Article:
The Kite Runner: A Story of Friendship, Betrayal, and Redemption

Friendship is one of the main themes of The Kite Runner. The narrator and protagonist, Amir, is a successful writer living in the United States who looks back on his childhood in Afghanistan, during the time when the Taliban were in power. One of the most important relationships in the novel is between Amir and Hassan, two boys who grow up together in Kabul.

The story of Amir and Hassan's friendship is one of loyalty, betrayal, and ultimately, redemption.

Childhood Conventions

In Afghanistan, there are strict social conventions that dictate how people should behave. These conventions are based on a system of hierarchy and power.

For example, there is a clear division between rich and poor. The rich are expected to have servants, who are usually poorer Afghans. This is the case with Amir and Hassan. Amir's father, Baba, is a successful businessman, so they can afford to have Hassan as their servant.

There is also a division between ethnic groups. The majority of Afghans are Pashtuns, but Hassan is from the Hazara minority group. Hazaras are often discriminated against by Pashtuns. This is one reason why Hassan is loyal to Amir, because Amir is one of the few people who treats him with respect.

These divisions create a hierarchy of power and status. Wealthy Pashtuns have more power than poorer Pashtuns, and Pashtuns have more power than Hazaras. This hierarchy is something that Amir and Hassan are aware of from a young age.

The Kite Runner

The Kite Runner is a story about friendship, betrayal, and redemption set against the backdrop of Afghanistan's turbulent history.
The novel follows Amir from his childhood in Kabul through his years in exile in America after the Taliban come to power.
One of the most important relationships in the novel is between Amir and Hassan
Hassan is two years younger than Amir
They live in the same neighborhood and go to the same school
Even though they are different ethnicities – Amir is a Pashtun and Hassan is a Hazara – they become close friends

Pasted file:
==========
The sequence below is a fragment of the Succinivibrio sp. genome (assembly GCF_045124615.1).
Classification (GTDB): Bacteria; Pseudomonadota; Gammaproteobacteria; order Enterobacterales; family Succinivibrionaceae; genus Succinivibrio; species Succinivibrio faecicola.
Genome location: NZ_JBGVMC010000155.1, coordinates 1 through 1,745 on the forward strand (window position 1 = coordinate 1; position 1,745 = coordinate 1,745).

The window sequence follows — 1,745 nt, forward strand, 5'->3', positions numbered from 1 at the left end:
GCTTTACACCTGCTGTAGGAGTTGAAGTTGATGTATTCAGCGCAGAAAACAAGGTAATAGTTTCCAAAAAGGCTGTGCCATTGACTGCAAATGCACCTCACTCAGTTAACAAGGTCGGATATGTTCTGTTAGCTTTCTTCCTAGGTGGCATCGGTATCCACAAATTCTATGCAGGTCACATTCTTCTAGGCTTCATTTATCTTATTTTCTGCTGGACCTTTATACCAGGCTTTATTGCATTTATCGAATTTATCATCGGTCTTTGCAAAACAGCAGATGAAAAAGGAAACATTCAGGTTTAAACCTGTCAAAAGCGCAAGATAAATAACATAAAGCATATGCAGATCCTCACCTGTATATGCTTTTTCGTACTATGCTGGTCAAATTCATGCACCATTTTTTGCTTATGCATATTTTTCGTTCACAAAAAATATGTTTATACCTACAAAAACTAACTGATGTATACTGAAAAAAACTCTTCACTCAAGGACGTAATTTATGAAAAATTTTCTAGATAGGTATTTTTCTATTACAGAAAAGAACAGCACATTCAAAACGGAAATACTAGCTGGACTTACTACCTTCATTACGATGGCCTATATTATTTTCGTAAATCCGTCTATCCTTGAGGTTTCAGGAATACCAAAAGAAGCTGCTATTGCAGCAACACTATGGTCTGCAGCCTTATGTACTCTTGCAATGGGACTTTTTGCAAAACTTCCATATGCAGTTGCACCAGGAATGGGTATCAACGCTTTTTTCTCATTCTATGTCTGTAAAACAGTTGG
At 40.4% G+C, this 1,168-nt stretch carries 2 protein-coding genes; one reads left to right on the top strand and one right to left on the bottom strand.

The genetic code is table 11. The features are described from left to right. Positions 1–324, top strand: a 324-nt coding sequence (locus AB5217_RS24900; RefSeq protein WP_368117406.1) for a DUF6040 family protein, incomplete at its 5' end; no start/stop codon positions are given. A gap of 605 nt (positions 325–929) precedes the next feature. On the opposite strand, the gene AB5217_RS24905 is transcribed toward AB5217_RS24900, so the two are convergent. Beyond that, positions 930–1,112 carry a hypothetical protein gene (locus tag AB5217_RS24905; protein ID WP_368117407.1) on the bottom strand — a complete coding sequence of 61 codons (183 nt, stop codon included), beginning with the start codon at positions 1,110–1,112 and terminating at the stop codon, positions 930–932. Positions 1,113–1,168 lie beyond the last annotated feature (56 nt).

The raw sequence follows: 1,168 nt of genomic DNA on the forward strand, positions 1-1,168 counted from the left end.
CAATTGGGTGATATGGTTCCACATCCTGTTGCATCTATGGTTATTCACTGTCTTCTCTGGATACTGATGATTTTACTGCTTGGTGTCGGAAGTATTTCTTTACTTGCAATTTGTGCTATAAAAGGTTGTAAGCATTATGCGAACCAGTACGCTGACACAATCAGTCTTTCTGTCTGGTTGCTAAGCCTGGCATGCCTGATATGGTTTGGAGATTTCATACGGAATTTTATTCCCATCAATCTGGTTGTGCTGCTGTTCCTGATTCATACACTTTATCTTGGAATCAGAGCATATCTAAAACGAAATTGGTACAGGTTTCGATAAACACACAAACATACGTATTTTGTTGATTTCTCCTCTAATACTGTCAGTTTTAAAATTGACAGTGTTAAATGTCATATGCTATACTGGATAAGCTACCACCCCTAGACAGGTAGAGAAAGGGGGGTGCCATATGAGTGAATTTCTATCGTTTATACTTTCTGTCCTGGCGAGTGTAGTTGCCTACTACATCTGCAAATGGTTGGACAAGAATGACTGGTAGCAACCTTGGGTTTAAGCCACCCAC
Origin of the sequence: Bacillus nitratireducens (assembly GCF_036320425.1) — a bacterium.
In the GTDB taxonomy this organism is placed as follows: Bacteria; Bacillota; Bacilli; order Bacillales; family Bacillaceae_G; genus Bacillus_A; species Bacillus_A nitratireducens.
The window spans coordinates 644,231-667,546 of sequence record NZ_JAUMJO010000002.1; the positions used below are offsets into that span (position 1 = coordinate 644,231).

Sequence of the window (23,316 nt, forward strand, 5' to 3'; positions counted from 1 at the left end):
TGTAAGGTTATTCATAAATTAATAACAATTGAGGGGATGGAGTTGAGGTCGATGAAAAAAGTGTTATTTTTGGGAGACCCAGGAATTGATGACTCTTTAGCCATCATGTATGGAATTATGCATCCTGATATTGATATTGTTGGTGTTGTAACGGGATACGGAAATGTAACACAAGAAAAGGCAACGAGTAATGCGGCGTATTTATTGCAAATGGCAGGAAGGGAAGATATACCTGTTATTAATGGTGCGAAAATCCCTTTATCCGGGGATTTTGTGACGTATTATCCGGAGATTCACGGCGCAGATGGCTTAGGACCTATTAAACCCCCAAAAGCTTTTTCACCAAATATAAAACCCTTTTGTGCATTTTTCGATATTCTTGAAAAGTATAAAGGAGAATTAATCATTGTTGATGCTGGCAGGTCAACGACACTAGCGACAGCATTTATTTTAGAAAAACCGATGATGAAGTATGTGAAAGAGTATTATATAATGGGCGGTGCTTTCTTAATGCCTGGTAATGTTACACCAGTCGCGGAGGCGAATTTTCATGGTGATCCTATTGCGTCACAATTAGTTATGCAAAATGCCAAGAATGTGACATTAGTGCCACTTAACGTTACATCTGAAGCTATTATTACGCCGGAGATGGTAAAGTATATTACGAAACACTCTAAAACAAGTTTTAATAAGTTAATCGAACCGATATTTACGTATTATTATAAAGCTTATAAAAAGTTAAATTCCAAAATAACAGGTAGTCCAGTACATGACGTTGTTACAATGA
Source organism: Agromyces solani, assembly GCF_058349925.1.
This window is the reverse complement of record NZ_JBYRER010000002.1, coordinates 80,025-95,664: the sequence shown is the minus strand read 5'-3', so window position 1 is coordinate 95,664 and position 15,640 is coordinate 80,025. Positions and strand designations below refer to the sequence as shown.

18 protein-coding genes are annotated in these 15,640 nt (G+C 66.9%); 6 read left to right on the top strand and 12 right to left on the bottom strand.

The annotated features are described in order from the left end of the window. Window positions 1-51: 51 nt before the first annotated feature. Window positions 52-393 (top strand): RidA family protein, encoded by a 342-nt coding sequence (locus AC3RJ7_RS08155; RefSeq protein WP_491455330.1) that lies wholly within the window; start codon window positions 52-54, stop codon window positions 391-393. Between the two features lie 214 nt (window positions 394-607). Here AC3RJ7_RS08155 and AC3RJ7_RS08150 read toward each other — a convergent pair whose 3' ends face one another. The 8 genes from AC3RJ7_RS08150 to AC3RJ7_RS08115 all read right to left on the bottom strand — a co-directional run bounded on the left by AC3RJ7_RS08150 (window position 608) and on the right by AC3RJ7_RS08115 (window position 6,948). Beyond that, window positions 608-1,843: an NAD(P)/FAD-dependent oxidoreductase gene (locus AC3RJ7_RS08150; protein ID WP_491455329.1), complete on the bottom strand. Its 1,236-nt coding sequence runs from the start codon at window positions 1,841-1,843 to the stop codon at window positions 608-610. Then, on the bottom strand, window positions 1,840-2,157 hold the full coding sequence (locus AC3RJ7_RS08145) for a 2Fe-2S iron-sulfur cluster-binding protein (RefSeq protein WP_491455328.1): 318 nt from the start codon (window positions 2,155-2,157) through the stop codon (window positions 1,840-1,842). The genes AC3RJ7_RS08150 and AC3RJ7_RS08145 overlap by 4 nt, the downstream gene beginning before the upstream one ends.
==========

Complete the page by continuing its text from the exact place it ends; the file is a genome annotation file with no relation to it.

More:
In many ways, they are like brothers
However, their friendship is also shaped by the hierarchies of power and status that exist in Afghan society
Because Amir comes from a wealthy family and Hassan's family is poor, Amir has more power than Hassan
This power dynamic comes into play when Amir asks Hassan to fetch his kite for him after he wins a kite-flying competition
Even though it's a dangerous task – there are other boys who want to win the competition and will do anything to get Amir's kite – Hassan does it without hesitating
This act of bravery cements their friendship
However, it also creates a sense of indebtedness on Hassan's part
He feels that he owes Amir for always being there for him
This sense of indebtedness becomes important later on in the novel when Hassan is raped by Assef, a sadistic sociopath who belongs to the Taliban
Amir is present during the rape but does nothing to stop it
He is overcome by a sense of cowardice and feels that it is Hassan's duty to protect him, since he is the wealthier and more powerful friend
After the rape, Hassan leaves Amir's house and moves away with his family
This act of betrayal – Hassan's loyalty lies with his family, not Amir – is something that Amir cannot forgive
He feels guilty for not being able to protect Hassan and for not being there for him when he needed him the most
These feelings of guilt and betrayal haunt Amir throughout the novel and drive him to attempt to redeem himself
He does this first by rescuing Hassan's son, Sohrab, from Taliban captors
He also tries to make up for his past mistakes by risking his own life to save Sohrab from execution
In the end, Amir succeeds in redeeming himself. He faces his fears and does what he should have done all those years ago – he stands up for Hassan. Even though Hassan is no longer alive, Amir knows that he has finally forgiven himself and that their friendship has been resurrected.
After the Kite Runner

The Kite Runner was published in 2003 and became an instant bestseller. It has sold over 7 million copies worldwide and has been translated into over 70 languages.

The novel has been turned into a film, stage play, and opera. It has also been banned in some countries, including Afghanistan, because of its depiction of child abuse and sexual violence.

The Kite Runner was well-received by critics and readers alike. It is considered to be one of the most important works of Afghan literature.


The Kite Runner is a story about friendship, betrayal, and redemption. The relationship between Amir and Hassan is one of the most important relationships in the novel. It is a story of two friends who are divided by social conventions, but who are ultimately brought back together by their shared sense of loyalty and love.


The nature of the friendship between Amir and Hassan is one where Hassan is always loyal and supportive to Amir, no matter what. Hassan will do anything for Amir, even if it means putting himself in danger.

Over time, their relationship changes because Amir becomes more successful and begins to distance himself from Hassan. He starts to see Hassan as inferior and someone who is not worth his time.

Hassan's loyalty to Amir affects their friendship because it makes it difficult for Amir to forgive Hassan for what he did. Even though Hassan was only trying to help Amir, his actions ended up causing a lot of pain and suffering for both of them.

It is difficult for Amir to forgive Hassan because he feels like he can never trust Hassan again. He also feels guilty for all the pain that Hassan has gone through because of him.